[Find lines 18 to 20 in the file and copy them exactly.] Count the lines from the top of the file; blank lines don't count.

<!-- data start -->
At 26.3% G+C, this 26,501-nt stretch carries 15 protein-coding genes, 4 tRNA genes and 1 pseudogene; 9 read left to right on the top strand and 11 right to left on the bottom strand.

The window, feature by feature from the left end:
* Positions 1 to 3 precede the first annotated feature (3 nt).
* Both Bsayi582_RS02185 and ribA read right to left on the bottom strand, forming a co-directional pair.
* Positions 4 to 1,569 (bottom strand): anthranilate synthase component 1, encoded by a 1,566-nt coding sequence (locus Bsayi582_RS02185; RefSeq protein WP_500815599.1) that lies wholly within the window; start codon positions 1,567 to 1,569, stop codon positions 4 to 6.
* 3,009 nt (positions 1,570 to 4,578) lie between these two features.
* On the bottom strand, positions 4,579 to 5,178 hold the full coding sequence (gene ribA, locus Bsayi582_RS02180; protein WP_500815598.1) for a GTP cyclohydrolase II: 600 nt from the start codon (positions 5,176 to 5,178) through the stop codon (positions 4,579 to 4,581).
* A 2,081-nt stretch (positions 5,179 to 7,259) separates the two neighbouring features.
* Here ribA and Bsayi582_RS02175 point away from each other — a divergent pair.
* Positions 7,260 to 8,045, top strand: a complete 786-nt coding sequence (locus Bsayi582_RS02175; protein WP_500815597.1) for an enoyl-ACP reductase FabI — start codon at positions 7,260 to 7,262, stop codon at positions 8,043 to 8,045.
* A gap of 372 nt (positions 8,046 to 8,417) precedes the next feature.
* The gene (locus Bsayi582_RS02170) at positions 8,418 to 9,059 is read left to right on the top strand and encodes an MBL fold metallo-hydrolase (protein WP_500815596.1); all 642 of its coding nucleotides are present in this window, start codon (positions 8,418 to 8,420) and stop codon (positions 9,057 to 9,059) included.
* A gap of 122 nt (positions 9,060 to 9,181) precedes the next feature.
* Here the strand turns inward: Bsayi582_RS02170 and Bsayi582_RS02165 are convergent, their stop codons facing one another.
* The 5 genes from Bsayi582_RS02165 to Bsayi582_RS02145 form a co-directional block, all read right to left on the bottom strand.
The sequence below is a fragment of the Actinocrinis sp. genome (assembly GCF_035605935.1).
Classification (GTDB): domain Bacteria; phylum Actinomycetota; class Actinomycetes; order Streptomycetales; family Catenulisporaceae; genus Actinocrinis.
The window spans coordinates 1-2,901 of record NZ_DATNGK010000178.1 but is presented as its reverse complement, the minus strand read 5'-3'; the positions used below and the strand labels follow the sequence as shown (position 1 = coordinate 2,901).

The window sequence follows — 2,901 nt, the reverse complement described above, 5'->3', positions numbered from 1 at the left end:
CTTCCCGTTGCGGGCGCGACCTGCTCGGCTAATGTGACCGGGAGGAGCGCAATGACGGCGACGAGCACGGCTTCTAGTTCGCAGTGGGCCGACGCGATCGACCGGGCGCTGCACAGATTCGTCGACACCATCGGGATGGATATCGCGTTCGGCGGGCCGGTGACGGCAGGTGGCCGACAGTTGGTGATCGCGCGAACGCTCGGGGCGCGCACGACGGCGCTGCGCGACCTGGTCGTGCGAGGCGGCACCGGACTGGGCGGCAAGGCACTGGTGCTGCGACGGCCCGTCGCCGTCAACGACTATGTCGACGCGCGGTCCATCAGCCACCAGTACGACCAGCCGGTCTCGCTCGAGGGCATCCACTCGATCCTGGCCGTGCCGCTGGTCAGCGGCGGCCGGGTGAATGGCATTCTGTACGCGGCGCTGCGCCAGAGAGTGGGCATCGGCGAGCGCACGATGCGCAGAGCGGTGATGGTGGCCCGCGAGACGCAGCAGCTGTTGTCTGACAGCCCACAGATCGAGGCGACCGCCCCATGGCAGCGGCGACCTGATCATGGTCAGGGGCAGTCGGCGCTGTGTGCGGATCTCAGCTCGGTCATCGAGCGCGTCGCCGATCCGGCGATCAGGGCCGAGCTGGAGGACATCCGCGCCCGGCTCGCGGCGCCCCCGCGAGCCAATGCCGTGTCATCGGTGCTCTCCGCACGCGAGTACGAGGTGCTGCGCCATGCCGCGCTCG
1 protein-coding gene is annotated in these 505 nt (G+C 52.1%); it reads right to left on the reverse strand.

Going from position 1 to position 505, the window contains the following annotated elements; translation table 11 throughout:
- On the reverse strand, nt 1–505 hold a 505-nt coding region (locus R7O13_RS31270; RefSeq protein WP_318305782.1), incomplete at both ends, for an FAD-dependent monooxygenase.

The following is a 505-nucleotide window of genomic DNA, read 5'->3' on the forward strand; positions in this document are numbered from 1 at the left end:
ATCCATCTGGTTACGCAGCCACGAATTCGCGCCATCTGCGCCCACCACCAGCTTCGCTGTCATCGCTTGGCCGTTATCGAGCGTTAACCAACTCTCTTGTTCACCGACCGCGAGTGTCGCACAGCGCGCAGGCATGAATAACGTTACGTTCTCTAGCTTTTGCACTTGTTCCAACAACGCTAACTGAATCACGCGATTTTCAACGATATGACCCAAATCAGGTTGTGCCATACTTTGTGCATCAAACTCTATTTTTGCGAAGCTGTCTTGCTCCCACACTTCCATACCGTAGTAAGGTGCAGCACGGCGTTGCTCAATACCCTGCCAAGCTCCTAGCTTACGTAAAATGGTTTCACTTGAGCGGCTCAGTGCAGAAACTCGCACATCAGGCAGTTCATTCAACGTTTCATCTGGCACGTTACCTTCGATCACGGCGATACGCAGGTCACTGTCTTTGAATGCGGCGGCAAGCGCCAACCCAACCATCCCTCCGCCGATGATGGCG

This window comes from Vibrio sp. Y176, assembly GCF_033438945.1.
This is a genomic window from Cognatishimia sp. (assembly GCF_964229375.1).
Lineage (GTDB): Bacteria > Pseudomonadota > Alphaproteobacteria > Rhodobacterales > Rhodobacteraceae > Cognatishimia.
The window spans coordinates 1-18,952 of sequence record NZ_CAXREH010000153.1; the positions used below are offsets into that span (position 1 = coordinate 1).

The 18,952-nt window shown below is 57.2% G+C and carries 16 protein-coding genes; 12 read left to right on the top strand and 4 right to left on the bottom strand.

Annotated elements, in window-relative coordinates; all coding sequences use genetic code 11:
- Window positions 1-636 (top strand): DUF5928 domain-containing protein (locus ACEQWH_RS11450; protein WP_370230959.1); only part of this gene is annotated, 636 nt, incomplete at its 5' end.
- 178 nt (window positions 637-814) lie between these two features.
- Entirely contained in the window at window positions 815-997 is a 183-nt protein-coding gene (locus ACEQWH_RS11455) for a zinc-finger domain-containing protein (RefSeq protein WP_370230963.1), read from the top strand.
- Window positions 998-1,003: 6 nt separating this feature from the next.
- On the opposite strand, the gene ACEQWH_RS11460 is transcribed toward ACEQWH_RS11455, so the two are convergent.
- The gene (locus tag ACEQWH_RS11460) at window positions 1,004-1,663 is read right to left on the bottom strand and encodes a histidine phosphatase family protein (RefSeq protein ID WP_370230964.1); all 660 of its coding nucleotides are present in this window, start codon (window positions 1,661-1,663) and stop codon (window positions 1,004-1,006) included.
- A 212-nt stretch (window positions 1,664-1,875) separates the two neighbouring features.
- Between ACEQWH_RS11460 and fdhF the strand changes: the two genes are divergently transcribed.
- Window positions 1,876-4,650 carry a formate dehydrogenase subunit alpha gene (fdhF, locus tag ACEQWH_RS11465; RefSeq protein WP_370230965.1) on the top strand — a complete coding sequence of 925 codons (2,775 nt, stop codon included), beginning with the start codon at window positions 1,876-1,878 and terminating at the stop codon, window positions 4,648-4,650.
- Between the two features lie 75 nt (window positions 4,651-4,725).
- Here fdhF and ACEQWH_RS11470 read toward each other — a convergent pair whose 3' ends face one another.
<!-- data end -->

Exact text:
The window spans coordinates 1-2,901 of record NZ_DATNGK010000178.1 but is presented as its reverse complement, the minus strand read 5'-3'; the positions used below and the strand labels follow the sequence as shown (position 1 = coordinate 2,901).

The window sequence follows — 2,901 nt, the reverse complement described above, 5'->3', positions numbered from 1 at the left end:
CTTCCCGTTGCGGGCGCGACCTGCTCGGCTAATGTGACCGGGAGGAGCGCAATGACGGCGACGAGCACGGCTTCTAGTTCGCAGTGGGCCGACGCGATCGACCGGGCGCTGCACAGATTCGTCGACACCATCGGGATGGATATCGCGTTCGGCGGGCCGGTGACGGCAGGTGGCCGACAGTTGGTGATCGCGCGAACGCTCGGGGCGCGCACGACGGCGCTGCGCGACCTGGTCGTGCGAGGCGGCACCGGACTGGGCGGCAAGGCACTGGTGCTGCGACGGCCCGTCGCCGTCAACGACTATGTCGACGCGCGGTCCATCAGCCACCAGTACGACCAGCCGGTCTCGCTCGAGGGCATCCACTCGATCCTGGCCGTGCCGCTGGTCAGCGGCGGCCGGGTGAATGGCATTCTGTACGCGGCGCTGCGCCAGAGAGTGGGCATCGGCGAGCGCACGATGCGCAGAGCGGTGATGGTGGCCCGCGAGACGCAGCAGCTGTTGTCTGACAGCCCACAGATCGAGGCGACCGCCCCATGGCAGCGGCGACCTGATCATGGTCAGGGGCAGTCGGCGCTGTGTGCGGATCTCAGCTCGGTCATCGAGCGCGTCGCCGATCCGGCGATCAGGGCCGAGCTGGAGGACATCCGCGCCCGGCTCGCGGCGCCCCCGCGAGCCAATGCCGTGTCATCGGTGCTCTCCGCACGCGAGTACGAGGTGCTGCGCCATGCCGCGCTCG